President Biden’s choice of NASA administrator, former Senator Bill Nelson, flew through his Senate confirmation hearing as expected. With questions from his “ old buddies ” about NASA’s commercial partnerships, climate change, and workforce diversity, Nelson’s hearing was quiet and garnered dual praise. He supported the agency’s current plan to send its first crew of astronauts to the moon with a SpaceX rocket and emphasized NASA’s role in studying climate change.
Just over a month after being overheard by Biden for the NASA chief, Nelson told lawmakers that he supported the president’s concise budget request for 2022 for NASA and defended the $ 2.3 billion it for the Earth science wing of the agency had mapped out – an increase of 15 percent from the previous year. “It is a very important increase. You can’t mitigate climate change unless you measure it, and that’s NASA’s expertise, ”he said. “Understanding our planet gives us the tools to better protect it.”
In his testimony and comments to lawmakers, Nelson, a former congressman and a US senator from three Florida office holders, made “determination of the goal” his priority, if confirmed by the Senate. He plans to maintain the moonshot momentum created under the Trump administration, while increasing support for climate-focused goals championed by Biden, including “ climate change, educating and inspiring a diverse STEM workforce, ” he said. build back better through innovation and use space to create and strengthen global alliances and ensure US global leadership. “
The hearing came less than a week after NASA chose Elon Musk’s SpaceX to build the country’s first human lunar lander since 1972, one of the agency’s most significant awards in years. The single price came as a surprise to many who expected NASA to choose two providers, either Blue Origin or Dynetics, who had also developed rival landing systems.
Asked by senators where Nelson stands for NASA’s commercial partnerships and the Artemis program – the Trump administration’s agenda to land people on the moon by 2024 – Nelson backed the program and the agency’s decision to make SpaceX a single lunar lander contract to mature Starship for NASA’s first two missions to the moon (one unmanned, the other manned). Based on what he read in the news about the SpaceX price, he said, NASA still has a chance of going to the moon by 2024.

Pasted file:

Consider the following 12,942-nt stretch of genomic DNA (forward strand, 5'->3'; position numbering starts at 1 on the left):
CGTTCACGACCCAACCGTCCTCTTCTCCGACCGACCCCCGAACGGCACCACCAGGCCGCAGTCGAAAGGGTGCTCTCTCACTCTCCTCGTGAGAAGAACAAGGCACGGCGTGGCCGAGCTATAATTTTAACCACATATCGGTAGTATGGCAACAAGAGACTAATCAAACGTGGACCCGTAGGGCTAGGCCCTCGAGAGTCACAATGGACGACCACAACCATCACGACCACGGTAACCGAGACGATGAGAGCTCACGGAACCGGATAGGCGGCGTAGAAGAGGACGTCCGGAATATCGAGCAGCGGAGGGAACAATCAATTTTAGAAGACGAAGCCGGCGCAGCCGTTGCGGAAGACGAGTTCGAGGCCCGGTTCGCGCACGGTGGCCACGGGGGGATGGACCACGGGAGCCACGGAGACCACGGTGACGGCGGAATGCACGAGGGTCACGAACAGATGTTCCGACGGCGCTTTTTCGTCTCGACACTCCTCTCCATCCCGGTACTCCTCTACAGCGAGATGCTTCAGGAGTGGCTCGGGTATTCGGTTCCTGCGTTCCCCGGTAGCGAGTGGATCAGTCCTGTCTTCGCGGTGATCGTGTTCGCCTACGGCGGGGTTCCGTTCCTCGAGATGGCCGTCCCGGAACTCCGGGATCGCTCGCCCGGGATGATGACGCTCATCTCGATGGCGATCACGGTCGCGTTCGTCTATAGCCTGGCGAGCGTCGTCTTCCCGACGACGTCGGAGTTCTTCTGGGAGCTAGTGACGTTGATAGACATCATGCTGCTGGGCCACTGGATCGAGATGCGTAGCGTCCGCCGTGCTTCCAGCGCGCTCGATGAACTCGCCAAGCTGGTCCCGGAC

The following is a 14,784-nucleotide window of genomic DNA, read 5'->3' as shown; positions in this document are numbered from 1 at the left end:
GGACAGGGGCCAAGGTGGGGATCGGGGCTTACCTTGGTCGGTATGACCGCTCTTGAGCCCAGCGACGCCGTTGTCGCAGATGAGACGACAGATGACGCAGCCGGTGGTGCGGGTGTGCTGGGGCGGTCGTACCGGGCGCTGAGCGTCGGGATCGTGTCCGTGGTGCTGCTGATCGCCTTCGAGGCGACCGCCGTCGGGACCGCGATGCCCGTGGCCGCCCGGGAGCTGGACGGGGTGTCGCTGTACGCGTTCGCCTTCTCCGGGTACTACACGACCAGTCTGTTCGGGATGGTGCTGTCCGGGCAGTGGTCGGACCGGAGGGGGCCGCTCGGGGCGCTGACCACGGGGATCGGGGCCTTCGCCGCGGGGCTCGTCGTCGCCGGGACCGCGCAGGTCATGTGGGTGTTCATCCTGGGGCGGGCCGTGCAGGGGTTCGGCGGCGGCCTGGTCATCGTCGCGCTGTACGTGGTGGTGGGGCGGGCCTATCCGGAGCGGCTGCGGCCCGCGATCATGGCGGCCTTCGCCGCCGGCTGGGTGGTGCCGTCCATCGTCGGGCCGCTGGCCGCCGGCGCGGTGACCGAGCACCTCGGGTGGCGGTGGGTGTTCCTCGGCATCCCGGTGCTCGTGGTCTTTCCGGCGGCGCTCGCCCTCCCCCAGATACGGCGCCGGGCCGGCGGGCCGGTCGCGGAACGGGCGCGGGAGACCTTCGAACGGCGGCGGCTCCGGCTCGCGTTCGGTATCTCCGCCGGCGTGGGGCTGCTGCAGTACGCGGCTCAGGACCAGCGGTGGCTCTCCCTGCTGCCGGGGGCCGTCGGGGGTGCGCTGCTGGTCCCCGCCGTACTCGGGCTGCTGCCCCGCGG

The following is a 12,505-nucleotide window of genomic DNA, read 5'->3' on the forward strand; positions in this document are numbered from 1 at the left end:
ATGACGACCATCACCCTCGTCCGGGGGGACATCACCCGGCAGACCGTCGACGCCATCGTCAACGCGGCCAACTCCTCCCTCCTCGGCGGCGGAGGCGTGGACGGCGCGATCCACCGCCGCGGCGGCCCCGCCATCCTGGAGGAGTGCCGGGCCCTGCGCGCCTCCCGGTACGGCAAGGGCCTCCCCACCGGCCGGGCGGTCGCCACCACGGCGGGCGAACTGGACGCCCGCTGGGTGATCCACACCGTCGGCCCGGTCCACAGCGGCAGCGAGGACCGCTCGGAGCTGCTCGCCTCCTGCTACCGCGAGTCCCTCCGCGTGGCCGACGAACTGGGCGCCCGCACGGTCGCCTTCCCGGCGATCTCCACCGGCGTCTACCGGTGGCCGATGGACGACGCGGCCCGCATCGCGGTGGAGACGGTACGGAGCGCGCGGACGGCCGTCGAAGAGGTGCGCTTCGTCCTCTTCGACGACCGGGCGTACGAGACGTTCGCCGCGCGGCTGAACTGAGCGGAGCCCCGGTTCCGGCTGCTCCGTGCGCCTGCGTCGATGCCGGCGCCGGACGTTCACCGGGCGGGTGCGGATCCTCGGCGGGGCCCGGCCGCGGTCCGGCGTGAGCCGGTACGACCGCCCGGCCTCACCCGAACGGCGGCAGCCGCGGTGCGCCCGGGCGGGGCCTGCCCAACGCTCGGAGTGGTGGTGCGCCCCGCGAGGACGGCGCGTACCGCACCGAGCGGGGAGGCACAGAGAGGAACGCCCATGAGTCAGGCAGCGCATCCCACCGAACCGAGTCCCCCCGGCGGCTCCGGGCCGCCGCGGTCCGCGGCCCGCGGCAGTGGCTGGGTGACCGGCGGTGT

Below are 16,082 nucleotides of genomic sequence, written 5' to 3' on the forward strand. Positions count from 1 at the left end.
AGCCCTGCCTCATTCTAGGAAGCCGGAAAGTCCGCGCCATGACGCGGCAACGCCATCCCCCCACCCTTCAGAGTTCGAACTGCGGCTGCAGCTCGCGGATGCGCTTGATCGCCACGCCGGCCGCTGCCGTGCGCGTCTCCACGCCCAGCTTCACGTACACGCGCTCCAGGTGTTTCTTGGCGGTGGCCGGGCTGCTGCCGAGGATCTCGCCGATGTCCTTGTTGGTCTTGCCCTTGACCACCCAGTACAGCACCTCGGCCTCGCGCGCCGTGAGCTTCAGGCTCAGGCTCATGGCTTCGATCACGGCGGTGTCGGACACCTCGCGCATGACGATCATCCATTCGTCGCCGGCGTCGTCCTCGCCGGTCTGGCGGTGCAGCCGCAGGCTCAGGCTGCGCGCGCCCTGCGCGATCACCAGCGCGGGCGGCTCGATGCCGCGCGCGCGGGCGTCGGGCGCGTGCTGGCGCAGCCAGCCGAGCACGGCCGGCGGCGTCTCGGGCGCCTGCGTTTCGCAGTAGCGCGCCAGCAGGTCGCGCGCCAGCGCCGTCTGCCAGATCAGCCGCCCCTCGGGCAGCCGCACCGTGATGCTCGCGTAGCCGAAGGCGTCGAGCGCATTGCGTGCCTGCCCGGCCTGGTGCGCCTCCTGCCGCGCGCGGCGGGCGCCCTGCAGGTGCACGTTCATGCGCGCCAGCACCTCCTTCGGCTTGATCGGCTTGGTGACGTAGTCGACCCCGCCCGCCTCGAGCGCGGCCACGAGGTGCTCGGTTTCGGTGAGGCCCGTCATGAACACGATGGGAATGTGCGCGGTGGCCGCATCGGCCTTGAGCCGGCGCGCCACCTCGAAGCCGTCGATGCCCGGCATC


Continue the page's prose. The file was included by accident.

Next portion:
“I think you might be glad we’ll see the timetable try to be met, but realize that space is difficult with some sobering reality,” said Nelson. Without mentioning SpaceX, he said NASA’s current “prize winner” for the lander means NASA should try to stick to the 2024 date, a goal set by then Vice President Mike Pence in 2019 that was widely considered unrealistic.
That 2024 date was not realistic, Biden’s transition team found, due to a shortage of funding from Congress. But that was when NASA was still expected to pick out two suppliers of lunar landers. Now with Starship as NASA’s first ride to the moon, which came at a much cheaper price than SpaceX’s rivals, agency officials would publicly stick to the 2024 goal.
Nelson’s support for the single source selection seemed reserved only for the first phase of NASA’s human landing systems program. NASA plans to invite more companies to compete for future lunar lander contracts. Asked if other elements of Artemis, such as space suits, should be built by multiple companies rather than just one, Nelson said, “Yes, Senator. And competition is always better than just sourcing. “
During the hearing, Nelson praised Jim Bridenstine, the former NASA chief whose previous experience as a congressman proved pivotal to rallying support for Trump’s Artemis program. Nelson scolded Bridenstine for being a politician at his 2018 hearing, but switched on Wednesday. “Jim had tremendous success in increasing political and public support for NASA, particularly around the Artemis program,” Nelson said in a written testimony. “If confirmed, I look forward to continuing to work with him and will seek his advice.”
The Senate Trade Commission will vote to send Nelson’s nomination to the Senate on April 28, and it is almost certain that he will ratify the confirmation. Wednesday’s hearing was a “total love feast,” a NASA source said, echoing characterizations on Twitter. “I think you understand exactly why Joe nominated him.”
In an interview with The edge, Bridenstine said he expects Nelson to “go through the confirmation process,” given his support among Republican senators. “If there are members of the Senate who are considering not supporting him, I can happily say that is a mistake. I think he has all the tools necessary to become a great NASA administrator, ”said Bridenstine.
Republican sens. Ted Cruz, who held onto two of Biden’s nominees in March, and Rick Scott, who beat Nelson in his 2018 reelection bid, made the two-pronged vibes clear at the end of the hearing. Scott said, “It’s nice to see a Floridian nominated to NASA.”
Cruz said to Nelson with a smile, “There aren’t many Biden nominees that I’m excited about, and your nomination is a notable exception.”
Photography by Joey Roulette / The Verge